“To cherish peace and goodwill, to be plenteous in mercy, is to have the real spirit of Christmas.”
— Calvin Coolidge, 30th President of the United States, 1923-1929
In 1993 Dad published his memoirs. “Me & Jimmy” tells a story of growing up in the South in the 1920s. Dad and his friend Jimmy were members of a neighborhood gang. A gang like the TV show “Spanky and Our Gang.” The gang members were Billy, Sanky, Moses, Harry, Bob, Jack, Smokey, Abe and the leader, Jimmy. When dad, nicknamed Dooley, met up with the gang he had to fight Jimmy to be a member. The boys made a circle around Jimmy and Dooley, whooping and hollering while the two fought. Dooley said he put up a good fight, but he’d be lying if he said he won. After that Dooley was a gang member and he and Jimmy were best friends.
The book recounts tales of building forts, fighting brick wars, playing marble games with names like “Bullseye” and “Knuchs.” Boys made homemade sling shots from wooden crates, inner tubes, fishing line and a leather pad from the tongue of an old shoe. They made kites from hollow cane poles, string, newspaper, school paste and strips torn from an old shirt. They played football, baseball, basketball, went camping as Boy Scouts, fishing, exploring, skinny dipping and skating. With a stick and a can, they played hockey. They hung out at the Checkerboard Store where they bought winding balls, Black Crows, Baby Ruths, Nehi orange drinks and Tom’s toasted peanuts. There was no TV or radio. They also worked earning money with a push mower, a swing blade, cleaning yards for 25 cents to a dollar, and selling figs in the summer. They were carhops at the drugstore and caddies at the city golf course where they also sold lost and found golf balls for a nickel.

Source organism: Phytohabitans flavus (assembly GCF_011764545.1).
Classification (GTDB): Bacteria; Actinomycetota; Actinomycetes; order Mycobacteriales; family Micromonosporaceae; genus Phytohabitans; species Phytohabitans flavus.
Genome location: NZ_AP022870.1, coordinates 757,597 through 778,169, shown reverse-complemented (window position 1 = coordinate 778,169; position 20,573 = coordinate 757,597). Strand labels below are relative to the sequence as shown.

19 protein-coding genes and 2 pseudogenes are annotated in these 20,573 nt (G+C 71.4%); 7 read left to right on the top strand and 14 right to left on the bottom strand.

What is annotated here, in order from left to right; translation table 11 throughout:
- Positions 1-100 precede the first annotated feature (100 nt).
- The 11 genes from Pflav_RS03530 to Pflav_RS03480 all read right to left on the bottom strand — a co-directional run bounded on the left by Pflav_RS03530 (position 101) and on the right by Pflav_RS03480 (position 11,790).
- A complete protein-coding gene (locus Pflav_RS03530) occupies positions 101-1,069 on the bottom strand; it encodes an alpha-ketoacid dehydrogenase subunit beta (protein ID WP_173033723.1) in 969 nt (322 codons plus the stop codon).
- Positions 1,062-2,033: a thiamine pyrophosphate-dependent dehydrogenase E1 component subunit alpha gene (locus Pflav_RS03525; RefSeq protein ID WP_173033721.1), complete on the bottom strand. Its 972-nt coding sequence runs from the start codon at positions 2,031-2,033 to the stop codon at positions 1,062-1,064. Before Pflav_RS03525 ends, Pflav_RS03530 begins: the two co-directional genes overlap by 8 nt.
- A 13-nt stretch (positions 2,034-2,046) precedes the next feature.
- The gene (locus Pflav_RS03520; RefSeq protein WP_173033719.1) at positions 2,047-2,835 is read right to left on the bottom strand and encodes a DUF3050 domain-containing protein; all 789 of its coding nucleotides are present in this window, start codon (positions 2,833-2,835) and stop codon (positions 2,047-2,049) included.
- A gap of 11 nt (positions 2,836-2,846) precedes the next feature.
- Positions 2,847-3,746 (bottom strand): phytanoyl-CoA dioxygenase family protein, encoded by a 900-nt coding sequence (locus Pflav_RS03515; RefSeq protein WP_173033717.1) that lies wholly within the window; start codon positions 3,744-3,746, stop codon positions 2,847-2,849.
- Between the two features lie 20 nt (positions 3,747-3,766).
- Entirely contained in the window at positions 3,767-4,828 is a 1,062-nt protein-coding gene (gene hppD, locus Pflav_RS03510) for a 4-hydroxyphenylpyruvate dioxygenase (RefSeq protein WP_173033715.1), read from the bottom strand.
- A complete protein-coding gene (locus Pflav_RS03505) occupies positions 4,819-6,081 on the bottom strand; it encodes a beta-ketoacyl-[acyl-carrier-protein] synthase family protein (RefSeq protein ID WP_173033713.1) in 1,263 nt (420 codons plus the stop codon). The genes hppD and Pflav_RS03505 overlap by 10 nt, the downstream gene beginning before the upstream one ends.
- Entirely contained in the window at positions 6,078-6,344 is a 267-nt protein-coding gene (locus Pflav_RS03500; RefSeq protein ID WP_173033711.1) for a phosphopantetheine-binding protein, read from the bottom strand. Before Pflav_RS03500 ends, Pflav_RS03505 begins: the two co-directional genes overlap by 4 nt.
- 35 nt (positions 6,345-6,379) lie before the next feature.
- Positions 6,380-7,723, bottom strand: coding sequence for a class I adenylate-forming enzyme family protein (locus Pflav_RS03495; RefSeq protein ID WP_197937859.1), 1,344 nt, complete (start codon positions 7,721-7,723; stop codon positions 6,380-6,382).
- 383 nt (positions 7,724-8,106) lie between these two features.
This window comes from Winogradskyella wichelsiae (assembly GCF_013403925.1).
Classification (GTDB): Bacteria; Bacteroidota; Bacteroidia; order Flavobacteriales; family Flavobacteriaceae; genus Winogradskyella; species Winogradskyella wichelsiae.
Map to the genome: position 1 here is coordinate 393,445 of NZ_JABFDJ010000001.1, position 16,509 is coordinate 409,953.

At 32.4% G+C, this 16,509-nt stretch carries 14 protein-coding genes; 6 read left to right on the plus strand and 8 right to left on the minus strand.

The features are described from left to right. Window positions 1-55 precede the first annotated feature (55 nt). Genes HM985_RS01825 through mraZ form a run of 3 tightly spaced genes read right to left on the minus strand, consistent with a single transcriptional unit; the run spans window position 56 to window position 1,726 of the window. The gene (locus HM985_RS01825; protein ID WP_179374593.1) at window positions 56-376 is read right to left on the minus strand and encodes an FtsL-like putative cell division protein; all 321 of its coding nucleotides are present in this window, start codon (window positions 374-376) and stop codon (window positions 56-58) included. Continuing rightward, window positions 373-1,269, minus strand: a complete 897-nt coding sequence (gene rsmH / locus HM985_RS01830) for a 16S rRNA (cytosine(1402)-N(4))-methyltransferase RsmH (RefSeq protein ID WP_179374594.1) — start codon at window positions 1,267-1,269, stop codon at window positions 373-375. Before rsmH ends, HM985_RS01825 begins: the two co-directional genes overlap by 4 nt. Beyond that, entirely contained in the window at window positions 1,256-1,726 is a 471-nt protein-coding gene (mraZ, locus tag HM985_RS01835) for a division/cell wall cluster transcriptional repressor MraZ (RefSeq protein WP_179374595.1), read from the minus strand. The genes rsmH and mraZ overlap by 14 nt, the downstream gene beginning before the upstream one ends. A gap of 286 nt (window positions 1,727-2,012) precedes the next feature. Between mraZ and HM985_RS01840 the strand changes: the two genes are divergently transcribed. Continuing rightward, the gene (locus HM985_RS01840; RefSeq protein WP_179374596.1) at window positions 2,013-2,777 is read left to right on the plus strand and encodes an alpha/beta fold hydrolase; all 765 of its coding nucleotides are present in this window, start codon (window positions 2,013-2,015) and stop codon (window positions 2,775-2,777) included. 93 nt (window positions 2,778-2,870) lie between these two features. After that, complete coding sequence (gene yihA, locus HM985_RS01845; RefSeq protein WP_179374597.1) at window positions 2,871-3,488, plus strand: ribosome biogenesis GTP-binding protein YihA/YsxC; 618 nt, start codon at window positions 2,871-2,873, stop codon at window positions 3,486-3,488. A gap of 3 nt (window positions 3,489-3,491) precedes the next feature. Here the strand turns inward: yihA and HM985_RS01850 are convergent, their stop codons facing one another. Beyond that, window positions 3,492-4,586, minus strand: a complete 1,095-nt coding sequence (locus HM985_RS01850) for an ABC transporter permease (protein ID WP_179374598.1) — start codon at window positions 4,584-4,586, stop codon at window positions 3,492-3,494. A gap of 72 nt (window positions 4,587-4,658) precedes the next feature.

Then one December day Jimmy and Dooley were on their way to the Checkerboard Store when they first noticed a shanty house. Two raggedy little girls and two raggedy little boys were playing with sticks and bottles on the bare ground. At the store Jimmy asked Mr. Tuttle about the family. Mr. Tuttle said the father had tuberculosis. The mother took in washing and ironing to earn a little money. Jimmy was troubled by what Mr. Tuttle shared about the family. On the walk home Jimmy said, “Dooley, what if we give them the best Christmas ever.” “How?” asked Dooley. “We hardly have any money.”
So, the boys hatched a plan to ask for donations for a little money and used toys. Nobody had much, but everybody gave something. Mr. Tuttle gave groceries, and Mr. Addkison at the hardware store gave some red, blue and green paint. The gang boys painted and repaired wagons, tricycles, hobby horses, toys, dolls and a swing. Mr. Tuttle’s son Tom loaded everything in the back of a pickup and quietly carried Santa’s goodies up to the house’s porch late Christmas Eve night.
Christmas day the boys walked in pairs by the house where they saw the children and parents laughing and playing with their new toys. Jimmy turned to Dooley, “Wasn’t this the best Christmas ever?”